@OP See stackoverflow.com/questions/2380394/… for an implementation of what poster is talking about using NLTK and PyLucene. Also, I think SVMs are serious overkill for this. –  gilesc Jun 24 '10 at 23:02

How big (number of words) are your documents? Memory consumption at 150K trainingdocs should not be an issue.

Naive Bayes is a good choice especially when you have many categories with only a few training examples or very noisy trainingdata. But in general, linear Support Vector Machines do perform much better.

Is your problem multiclass (a document belongs only to one category exclusivly) or multilabel (a document belongs to one or more categories)?

Accuracy is a poor choice to judge classifier performance. You should rather use precision vs recall, precision recall breakeven point (prbp), f1, auc and have to look at the precision vs recall curve where recall (x) is plotted against precision (y) based on the value of your confidence-threshold (wether a document belongs to a category or not). Usually you would build one binary classifier per category (positive training examples of one category vs all other trainingexamples which don't belong to your current category). You'll have to choose an optimal confidence threshold per category. If you want to combine those single measures per category into a global performance measure, you'll have to micro (sum up all true positives, false positives, false negatives and true negatives and calc combined scores) or macro (calc score per category and then average those scores over all categories) average.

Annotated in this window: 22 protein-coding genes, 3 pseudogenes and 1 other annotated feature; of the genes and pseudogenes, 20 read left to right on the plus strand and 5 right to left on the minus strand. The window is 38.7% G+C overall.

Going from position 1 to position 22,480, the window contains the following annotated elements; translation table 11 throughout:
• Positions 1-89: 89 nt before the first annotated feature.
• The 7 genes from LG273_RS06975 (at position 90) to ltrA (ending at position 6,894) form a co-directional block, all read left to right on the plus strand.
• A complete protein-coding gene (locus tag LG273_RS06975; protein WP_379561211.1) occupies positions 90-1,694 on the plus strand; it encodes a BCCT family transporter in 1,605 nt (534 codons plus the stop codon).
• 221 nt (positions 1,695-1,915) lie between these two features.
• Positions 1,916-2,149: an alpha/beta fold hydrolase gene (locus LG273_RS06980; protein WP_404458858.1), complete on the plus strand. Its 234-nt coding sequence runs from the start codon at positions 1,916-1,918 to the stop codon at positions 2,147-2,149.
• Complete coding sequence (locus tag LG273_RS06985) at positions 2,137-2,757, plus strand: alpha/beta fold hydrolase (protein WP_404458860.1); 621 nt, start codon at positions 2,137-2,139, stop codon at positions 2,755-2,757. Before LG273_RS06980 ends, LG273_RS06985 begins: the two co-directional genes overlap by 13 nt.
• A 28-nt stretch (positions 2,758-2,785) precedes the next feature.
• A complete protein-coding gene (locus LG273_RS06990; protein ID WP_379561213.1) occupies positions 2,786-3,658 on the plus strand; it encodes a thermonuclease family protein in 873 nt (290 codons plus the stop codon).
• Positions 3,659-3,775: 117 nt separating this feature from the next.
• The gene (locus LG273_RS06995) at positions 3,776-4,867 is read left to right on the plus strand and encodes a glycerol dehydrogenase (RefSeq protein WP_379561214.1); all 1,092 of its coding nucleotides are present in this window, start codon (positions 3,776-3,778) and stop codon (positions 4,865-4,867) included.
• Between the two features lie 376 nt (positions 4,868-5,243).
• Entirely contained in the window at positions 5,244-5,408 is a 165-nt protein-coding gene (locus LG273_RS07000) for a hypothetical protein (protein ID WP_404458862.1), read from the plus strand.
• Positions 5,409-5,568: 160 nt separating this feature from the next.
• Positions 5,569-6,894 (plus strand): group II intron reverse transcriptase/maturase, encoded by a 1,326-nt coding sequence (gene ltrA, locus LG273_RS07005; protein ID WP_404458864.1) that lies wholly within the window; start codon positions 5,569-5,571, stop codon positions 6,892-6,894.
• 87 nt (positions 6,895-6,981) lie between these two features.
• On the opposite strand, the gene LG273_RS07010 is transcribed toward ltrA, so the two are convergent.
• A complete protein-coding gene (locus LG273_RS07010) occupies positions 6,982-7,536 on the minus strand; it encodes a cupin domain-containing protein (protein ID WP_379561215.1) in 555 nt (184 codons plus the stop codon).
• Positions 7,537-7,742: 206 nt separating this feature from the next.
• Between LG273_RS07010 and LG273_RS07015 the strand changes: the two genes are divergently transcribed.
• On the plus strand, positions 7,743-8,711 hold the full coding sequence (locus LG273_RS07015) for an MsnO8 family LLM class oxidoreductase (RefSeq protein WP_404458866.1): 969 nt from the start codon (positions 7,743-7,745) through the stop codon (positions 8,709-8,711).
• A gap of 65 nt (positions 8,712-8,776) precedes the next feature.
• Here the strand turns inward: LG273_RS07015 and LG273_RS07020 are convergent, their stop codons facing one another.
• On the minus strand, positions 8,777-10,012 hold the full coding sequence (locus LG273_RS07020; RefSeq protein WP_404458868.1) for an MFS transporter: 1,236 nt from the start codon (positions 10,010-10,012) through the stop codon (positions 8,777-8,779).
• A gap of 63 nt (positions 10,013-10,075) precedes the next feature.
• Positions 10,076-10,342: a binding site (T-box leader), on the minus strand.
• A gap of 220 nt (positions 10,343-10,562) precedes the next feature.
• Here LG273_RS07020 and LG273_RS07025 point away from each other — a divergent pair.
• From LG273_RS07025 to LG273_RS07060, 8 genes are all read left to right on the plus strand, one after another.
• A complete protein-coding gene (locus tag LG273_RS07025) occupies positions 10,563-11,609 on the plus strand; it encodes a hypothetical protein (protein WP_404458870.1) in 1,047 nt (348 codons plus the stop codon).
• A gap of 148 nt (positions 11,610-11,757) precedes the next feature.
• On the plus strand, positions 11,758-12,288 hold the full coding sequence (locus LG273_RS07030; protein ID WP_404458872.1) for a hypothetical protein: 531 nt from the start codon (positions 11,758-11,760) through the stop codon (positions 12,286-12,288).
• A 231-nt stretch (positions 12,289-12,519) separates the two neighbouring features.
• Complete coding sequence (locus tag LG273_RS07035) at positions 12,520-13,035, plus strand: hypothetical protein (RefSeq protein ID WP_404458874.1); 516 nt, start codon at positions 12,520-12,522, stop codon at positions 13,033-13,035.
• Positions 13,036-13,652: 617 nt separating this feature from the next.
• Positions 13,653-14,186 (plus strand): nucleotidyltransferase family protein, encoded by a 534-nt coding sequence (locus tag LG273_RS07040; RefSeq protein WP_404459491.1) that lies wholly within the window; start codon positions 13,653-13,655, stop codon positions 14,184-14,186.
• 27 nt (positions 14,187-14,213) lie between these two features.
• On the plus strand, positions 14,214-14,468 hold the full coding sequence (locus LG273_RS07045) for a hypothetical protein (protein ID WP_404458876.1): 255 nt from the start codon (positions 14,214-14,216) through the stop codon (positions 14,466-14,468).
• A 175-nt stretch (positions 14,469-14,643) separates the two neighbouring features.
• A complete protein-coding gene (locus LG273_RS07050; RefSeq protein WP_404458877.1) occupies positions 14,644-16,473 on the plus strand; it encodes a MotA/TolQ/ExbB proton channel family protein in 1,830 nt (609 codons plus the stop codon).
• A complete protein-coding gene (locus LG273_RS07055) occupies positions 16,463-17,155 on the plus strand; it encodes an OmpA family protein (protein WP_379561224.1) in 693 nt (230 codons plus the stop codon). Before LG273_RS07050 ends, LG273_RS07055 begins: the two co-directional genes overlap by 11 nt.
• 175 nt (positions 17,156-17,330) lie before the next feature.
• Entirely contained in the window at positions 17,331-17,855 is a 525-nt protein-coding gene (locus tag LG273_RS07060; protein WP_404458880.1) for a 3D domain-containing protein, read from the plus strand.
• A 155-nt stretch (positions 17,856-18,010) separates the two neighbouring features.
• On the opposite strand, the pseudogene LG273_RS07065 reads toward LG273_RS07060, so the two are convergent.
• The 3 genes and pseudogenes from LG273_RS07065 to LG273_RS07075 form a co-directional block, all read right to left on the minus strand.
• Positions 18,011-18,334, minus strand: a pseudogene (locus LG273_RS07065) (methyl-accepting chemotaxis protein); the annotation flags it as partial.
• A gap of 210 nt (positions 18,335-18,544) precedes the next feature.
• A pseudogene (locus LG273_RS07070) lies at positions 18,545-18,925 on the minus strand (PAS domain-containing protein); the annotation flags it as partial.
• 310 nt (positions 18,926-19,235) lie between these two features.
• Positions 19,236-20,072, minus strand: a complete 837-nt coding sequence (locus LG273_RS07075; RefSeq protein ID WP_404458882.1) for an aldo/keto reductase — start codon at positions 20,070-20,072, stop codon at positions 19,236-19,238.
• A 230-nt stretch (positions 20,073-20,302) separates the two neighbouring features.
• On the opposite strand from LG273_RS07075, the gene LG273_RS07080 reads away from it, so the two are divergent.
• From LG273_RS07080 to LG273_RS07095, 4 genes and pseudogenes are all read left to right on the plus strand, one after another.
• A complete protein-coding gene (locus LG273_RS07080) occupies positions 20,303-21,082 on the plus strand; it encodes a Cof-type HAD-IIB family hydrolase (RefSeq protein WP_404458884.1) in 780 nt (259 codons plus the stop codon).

We have a corpus of tens of million documents, millions of training examples and thousands of categories (multilabel). Since we face serious training time problems (the number of documents are new, updated or deleted per day is quite high), we use a modified version of liblinear. But for smaller problems using one of the python wrappers around liblinear (liblinear2scipy or scikit-learn) should work fine.

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Average document is about 500-1000 words. The documents can be "multilabel". –  erikcw Jun 24 '10 at 22:07